Tax Treatment of Liabilities Assumed By A Corporation IRC 357
According to IRC 357(a) if property transferred to a corporation in an IRC 351 nonrecognition transaction is subject to a liability, the assumption of that liability by the corporation typically is not treated as taxable “boot” for purposes of determining the amount of any taxable gain on the transaction.
For example, if you transfer computer programs and peripheral devices to a software development corporation in exchange for stock in that corporation with a fair market value of $2,500,000 and immediately after the exchange you control the corporation in question, if the property transferred to the corporation has a fair market value of $4,000,000 and is subject to a development loan of $1,500,000 when the corporation assumes the development loan the transfer of property to the corporation qualifies for Code Sec. 351 nonrecognition treatment. Generally speaking you should not recognize any gain on the Corporation’s assumption of the liability.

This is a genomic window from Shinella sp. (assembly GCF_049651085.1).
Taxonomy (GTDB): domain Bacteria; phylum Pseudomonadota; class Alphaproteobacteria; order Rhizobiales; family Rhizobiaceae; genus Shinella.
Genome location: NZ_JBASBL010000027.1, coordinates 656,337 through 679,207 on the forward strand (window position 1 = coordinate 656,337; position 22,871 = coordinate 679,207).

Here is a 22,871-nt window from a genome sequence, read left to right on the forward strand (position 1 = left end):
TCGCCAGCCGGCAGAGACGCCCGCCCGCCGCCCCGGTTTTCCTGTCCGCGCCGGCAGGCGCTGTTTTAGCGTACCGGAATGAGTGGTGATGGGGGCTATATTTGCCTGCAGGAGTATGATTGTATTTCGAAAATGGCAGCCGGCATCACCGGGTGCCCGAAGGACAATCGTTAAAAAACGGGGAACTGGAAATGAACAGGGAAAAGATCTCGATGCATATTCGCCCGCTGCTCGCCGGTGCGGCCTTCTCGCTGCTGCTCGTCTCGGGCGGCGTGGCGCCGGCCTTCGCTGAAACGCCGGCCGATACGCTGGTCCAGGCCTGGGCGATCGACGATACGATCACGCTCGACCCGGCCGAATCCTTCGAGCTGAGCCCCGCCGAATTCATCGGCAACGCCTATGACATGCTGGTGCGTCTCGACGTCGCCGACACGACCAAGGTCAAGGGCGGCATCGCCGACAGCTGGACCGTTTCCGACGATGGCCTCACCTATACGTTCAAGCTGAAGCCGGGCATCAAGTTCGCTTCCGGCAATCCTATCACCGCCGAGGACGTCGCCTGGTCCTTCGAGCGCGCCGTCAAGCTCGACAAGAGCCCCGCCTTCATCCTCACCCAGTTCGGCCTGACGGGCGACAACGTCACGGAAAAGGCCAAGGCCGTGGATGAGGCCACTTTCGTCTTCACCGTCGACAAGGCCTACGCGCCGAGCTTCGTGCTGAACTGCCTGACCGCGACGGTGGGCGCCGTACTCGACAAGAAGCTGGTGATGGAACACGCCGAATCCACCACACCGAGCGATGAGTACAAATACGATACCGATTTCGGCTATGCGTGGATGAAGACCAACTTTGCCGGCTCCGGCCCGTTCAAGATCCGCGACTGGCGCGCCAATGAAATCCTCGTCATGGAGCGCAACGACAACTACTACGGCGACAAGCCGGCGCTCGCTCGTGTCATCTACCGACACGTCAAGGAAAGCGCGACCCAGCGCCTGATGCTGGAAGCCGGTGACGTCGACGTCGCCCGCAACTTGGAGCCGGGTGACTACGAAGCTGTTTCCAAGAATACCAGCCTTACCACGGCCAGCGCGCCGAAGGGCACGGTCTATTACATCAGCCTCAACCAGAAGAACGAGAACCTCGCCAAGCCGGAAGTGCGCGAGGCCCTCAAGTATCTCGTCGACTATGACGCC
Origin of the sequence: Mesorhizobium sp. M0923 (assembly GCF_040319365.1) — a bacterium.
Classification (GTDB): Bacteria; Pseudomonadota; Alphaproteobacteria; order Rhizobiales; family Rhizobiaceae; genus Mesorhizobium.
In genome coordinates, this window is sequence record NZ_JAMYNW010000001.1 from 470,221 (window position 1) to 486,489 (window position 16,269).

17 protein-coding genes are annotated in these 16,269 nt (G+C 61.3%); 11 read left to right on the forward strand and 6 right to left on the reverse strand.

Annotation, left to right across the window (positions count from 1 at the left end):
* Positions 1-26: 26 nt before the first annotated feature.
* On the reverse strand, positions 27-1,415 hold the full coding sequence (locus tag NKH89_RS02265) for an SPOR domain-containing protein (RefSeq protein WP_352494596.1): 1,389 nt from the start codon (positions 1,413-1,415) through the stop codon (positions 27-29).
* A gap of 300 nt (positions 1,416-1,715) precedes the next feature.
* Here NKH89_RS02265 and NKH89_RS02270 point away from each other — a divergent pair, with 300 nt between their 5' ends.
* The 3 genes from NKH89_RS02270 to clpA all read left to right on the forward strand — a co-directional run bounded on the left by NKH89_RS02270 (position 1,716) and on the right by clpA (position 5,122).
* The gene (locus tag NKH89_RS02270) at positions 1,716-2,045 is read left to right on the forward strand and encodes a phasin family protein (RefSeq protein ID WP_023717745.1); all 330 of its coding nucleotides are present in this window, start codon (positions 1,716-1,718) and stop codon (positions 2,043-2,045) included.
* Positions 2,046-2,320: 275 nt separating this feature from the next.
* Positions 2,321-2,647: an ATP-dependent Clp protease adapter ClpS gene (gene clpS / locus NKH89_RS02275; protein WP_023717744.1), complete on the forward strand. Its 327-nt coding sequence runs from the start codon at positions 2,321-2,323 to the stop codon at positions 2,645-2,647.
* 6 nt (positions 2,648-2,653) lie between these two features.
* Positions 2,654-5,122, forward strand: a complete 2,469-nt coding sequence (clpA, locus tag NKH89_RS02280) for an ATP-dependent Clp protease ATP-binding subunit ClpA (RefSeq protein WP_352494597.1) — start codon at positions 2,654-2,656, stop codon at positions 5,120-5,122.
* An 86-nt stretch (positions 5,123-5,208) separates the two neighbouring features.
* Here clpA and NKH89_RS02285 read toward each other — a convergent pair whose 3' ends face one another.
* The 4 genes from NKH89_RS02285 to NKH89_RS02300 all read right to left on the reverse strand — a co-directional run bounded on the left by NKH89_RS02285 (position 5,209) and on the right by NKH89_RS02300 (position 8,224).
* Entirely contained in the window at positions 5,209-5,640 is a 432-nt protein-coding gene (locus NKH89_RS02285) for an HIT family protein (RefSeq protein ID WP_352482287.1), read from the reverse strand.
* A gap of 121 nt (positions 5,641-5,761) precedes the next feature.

The amount of the liability generally is treated as “boot” predominately for determining your basis in the stock received in the exchange. What this means is that if you transfer property to a corporation in exchange for its stock and also receive money or other property (aka “boot”) in addition to the stock, the transaction may still qualify for Read more